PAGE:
The programme for the 54th BFI London Film Festival also includes 11 world premieres, 23 international premieres and 33 European premieres.

British films were firmly in the spotlight as the programme for the 54th BFI London Film Festival (13 to 28 October) was announced today at the Odeon Leicester Square.

Despite the current upheaval in public film financing in the UK since the announcement of the axing of the UK Film Council, LFF organisers are pinpointing this year’s British crop as one of the strongest ever.

The Festival is opening and closing with British films - Mark Romanek’s Never Let Me Go and Danny Boyle’s 127 Hours, in contrast to the previous two LFFs which kicked off on a more international note with Wes Anderson’s Fantastic Mr Fox and Ron Howard’s Frost Nixon.

“It is an indication of the vibrancy of the film culture,” Amanda Nevill, Director of the BFI, said of the the British selection.

Festival Director Sandra Hebron likewise highlighted the strength of the British programme, citing everything from mainstream films like Tom Hooper’s The King’s Speech to more experimental work like Patrick Keiller’s Robinson In Ruins

“Out of some form of crisis can come great film creativity,” she said, comparing the current renaissance in British cinema to that which occurred in Argentina during its period of economic turbulence in 2001.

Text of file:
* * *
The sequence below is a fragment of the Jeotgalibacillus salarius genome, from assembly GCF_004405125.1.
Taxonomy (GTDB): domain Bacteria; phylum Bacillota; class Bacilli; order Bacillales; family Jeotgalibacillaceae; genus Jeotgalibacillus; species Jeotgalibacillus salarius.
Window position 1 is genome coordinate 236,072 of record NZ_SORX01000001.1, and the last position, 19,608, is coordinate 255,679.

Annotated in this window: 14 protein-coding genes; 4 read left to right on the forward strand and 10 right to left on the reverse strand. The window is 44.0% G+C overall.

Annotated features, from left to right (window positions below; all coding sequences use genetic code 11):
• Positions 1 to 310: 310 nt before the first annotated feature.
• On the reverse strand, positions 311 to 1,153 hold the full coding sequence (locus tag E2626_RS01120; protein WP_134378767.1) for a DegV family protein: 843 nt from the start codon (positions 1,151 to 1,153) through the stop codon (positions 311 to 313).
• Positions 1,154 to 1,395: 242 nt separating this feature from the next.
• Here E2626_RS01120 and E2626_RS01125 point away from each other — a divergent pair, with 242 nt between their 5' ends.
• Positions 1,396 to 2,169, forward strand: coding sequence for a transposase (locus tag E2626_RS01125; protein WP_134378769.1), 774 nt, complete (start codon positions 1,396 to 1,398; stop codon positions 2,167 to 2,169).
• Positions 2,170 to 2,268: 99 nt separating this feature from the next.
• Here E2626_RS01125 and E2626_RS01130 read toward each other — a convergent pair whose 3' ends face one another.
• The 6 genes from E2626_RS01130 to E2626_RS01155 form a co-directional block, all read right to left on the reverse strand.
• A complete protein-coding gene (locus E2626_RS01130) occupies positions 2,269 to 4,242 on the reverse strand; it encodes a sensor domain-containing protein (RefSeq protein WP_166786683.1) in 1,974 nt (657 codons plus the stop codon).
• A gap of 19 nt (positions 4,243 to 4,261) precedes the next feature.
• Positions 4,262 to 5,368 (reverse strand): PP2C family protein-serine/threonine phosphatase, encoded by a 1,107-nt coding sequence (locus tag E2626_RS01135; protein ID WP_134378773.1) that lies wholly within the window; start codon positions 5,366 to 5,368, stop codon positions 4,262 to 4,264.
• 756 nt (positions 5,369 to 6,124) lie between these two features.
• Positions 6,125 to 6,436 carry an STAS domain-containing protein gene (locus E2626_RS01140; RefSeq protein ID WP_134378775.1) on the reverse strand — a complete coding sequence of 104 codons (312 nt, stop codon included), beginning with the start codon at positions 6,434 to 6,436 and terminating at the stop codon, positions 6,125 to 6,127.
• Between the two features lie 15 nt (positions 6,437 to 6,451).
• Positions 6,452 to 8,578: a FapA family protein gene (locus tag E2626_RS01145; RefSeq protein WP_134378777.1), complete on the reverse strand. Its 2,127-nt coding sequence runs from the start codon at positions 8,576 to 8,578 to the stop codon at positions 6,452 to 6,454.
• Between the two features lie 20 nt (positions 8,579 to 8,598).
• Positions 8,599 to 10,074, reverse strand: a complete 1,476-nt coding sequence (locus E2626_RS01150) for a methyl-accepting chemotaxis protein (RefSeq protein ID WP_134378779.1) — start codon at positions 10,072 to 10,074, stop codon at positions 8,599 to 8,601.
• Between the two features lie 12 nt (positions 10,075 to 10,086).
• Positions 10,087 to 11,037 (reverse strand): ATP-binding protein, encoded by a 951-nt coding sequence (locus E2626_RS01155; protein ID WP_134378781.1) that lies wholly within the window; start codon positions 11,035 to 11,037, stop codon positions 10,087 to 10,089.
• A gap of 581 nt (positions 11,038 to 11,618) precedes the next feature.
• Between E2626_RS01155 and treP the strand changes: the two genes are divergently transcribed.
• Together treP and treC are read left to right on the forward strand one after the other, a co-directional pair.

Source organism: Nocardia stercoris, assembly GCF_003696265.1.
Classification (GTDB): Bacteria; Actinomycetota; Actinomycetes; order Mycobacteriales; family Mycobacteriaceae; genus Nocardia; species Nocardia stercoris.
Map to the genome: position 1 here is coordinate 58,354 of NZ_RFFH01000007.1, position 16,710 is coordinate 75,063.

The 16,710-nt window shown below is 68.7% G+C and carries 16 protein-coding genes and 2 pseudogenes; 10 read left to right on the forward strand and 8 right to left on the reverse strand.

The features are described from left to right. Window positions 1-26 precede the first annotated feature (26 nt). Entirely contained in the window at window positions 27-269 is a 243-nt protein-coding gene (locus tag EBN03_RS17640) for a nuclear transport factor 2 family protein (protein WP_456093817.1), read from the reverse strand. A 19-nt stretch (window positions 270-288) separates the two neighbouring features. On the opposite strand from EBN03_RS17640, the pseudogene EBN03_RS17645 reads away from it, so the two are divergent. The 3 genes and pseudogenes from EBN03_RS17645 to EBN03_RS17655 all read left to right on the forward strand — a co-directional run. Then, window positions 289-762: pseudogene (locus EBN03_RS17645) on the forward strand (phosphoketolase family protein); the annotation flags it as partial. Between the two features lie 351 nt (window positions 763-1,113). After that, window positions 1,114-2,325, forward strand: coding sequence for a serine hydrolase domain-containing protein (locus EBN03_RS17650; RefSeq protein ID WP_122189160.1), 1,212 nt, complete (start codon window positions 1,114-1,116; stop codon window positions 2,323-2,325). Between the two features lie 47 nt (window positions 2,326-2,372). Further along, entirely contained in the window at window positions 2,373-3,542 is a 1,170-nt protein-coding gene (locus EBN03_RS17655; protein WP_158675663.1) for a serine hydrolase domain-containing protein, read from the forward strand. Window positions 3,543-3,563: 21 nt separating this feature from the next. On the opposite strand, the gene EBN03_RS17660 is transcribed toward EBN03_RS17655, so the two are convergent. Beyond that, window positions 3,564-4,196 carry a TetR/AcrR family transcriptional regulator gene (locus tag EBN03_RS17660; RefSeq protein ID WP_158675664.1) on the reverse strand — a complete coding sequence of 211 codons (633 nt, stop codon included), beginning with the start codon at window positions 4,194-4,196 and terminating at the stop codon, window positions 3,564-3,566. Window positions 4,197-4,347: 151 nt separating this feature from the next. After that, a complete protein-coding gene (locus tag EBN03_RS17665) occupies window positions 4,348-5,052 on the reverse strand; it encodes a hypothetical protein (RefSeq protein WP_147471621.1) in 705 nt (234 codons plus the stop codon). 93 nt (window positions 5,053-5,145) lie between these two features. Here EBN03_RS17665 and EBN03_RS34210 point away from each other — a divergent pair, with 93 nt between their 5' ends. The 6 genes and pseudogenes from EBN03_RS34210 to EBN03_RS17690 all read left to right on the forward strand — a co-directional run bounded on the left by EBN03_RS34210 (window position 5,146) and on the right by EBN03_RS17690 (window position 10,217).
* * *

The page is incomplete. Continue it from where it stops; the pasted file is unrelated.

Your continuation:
One high-profile British title which eluded the festival’s grasp was Rowan Joffe’s Brighton Rock. (Distributors Optimum are reportedly planning a UK premiere on the South Coast, which is why they have bypassed the LFF.)

The London Film Festival is running on a budget of around £6.1 million. The selection includes 11 World, 23 International and 33 European Premieres.

A host of films of the best films from Venice and Cannes will be screening at the LFF, among them Palme D’Or winner Uncle Boonmee Who Can Recall His Past Lives, Xavier Beauvois’ Of Gods And Men and Darren Aronofsky’s Black Swan.

Aronofsky, Peter Mullan (Neds) and Olivier Assayas (Carlos) will all be in town giving talks or masterclasses.

At this morning’s launch, LFF organisers were striking a resolutely upbeat note. “However callous it may appear, this is no time to mourn the old order,” Nevill stated as she called for continued public investment in film.

Like other public organisations, the BFI is facing swingeing cuts, potentially of up to 30%. Its extra funding from the UK Film Council’s Festival Fund will run out next year. Nonetheless, Nevill said that the BFI will fight to protect the size and funding of the LFF.

Announcements about the composition of the juries for this year’s festival and who will be giving the keynote address are expected at the end of September.

The 11 world premieres are:

The Ballad Of Mott The Hoople, dir Chris Hall, Mike Kerry (UK)   
Edge, dir Carol Morley (UK)
Fire In Babylon, dir Stevan Riley (UK)
Guilty Pleasures, dir Julie Moggan (UK)
In Our Name, dir Brian Welsh (UK)
Mandelson: The Real PM?, dir Hannah Rothschild (UK)
Upside Down: The Creation Records Story, dir Danny O’Connor (UK)
In Your Hands (Contre Toi), dir Lola Doillon (France)
I Am Sindhutai Sapkal, dir Ananth Mahadevan (India)
Relentless, dir Andy Amadi Okoroafor (Nigeria)
Stray Bullet, dir Georges Hachem (Lebanon)